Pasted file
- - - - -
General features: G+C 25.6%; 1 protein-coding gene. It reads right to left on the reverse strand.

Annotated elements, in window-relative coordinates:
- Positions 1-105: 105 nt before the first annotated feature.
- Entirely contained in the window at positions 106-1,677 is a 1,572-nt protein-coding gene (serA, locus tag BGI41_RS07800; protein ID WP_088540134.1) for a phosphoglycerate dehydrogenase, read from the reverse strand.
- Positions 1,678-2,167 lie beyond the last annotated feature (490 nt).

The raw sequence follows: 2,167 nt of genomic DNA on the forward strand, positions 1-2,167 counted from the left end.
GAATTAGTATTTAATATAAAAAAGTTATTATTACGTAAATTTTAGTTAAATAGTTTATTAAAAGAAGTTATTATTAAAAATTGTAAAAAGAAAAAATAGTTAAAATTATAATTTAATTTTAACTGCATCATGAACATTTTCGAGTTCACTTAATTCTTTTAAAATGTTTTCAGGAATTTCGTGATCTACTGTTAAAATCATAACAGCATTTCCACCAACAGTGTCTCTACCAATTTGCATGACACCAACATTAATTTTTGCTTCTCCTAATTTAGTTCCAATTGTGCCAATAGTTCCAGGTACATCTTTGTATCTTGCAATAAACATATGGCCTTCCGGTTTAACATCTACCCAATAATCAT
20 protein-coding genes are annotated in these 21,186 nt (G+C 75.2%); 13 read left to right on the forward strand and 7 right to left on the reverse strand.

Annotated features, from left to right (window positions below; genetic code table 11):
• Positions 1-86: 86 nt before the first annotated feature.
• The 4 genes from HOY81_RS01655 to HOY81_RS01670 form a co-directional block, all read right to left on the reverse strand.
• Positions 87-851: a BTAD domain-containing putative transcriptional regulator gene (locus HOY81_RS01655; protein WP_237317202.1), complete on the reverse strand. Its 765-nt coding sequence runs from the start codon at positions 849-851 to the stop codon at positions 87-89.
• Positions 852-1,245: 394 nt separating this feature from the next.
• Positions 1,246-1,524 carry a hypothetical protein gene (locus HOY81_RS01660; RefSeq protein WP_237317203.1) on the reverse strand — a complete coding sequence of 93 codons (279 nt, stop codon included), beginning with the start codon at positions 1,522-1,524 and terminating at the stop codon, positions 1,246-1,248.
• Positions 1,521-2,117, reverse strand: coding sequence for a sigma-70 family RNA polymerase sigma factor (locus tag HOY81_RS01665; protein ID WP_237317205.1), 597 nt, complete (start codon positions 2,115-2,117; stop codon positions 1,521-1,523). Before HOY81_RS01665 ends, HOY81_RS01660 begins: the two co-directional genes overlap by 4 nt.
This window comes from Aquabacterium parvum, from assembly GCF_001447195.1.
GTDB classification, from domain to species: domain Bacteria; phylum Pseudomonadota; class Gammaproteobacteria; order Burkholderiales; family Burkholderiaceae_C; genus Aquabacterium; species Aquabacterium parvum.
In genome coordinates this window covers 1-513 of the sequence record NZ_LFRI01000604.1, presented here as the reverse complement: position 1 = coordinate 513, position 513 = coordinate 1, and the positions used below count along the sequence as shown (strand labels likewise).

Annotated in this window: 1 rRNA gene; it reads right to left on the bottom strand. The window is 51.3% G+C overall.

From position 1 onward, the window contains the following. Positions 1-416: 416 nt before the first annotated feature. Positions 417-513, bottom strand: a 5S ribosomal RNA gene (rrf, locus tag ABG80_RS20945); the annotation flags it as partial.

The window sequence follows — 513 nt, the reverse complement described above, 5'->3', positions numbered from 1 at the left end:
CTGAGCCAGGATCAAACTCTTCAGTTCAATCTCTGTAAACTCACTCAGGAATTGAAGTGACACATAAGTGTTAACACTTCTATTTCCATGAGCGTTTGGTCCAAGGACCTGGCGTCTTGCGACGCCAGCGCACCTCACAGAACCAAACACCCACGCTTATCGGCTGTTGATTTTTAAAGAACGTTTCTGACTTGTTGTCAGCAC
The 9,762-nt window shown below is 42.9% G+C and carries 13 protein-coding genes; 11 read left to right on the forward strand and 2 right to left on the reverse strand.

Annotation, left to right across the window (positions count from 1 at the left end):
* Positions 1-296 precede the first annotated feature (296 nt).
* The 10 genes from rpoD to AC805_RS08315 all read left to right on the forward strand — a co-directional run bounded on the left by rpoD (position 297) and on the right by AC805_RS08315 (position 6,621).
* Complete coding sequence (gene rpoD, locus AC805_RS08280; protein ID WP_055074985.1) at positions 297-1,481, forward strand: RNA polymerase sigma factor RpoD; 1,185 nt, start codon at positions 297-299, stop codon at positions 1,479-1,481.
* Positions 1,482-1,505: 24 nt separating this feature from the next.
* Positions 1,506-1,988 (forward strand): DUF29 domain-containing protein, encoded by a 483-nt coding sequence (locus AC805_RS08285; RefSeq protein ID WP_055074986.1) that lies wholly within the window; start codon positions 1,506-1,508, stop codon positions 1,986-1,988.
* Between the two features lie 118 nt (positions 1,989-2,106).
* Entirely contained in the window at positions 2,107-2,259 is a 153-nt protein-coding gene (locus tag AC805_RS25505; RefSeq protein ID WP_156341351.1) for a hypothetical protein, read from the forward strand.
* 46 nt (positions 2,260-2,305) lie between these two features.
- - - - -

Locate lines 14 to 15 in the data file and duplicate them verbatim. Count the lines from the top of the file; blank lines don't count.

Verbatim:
• Positions 1,246-1,524 carry a hypothetical protein gene (locus HOY81_RS01660; RefSeq protein WP_237317203.1) on the reverse strand — a complete coding sequence of 93 codons (279 nt, stop codon included), beginning with the start codon at positions 1,522-1,524 and terminating at the stop codon, positions 1,246-1,248.
• Positions 1,521-2,117, reverse strand: coding sequence for a sigma-70 family RNA polymerase sigma factor (locus tag HOY81_RS01665; protein ID WP_237317205.1), 597 nt, complete (start codon positions 2,115-2,117; stop codon positions 1,521-1,523). Before HOY81_RS01665 ends, HOY81_RS01660 begins: the two co-directional genes overlap by 4 nt.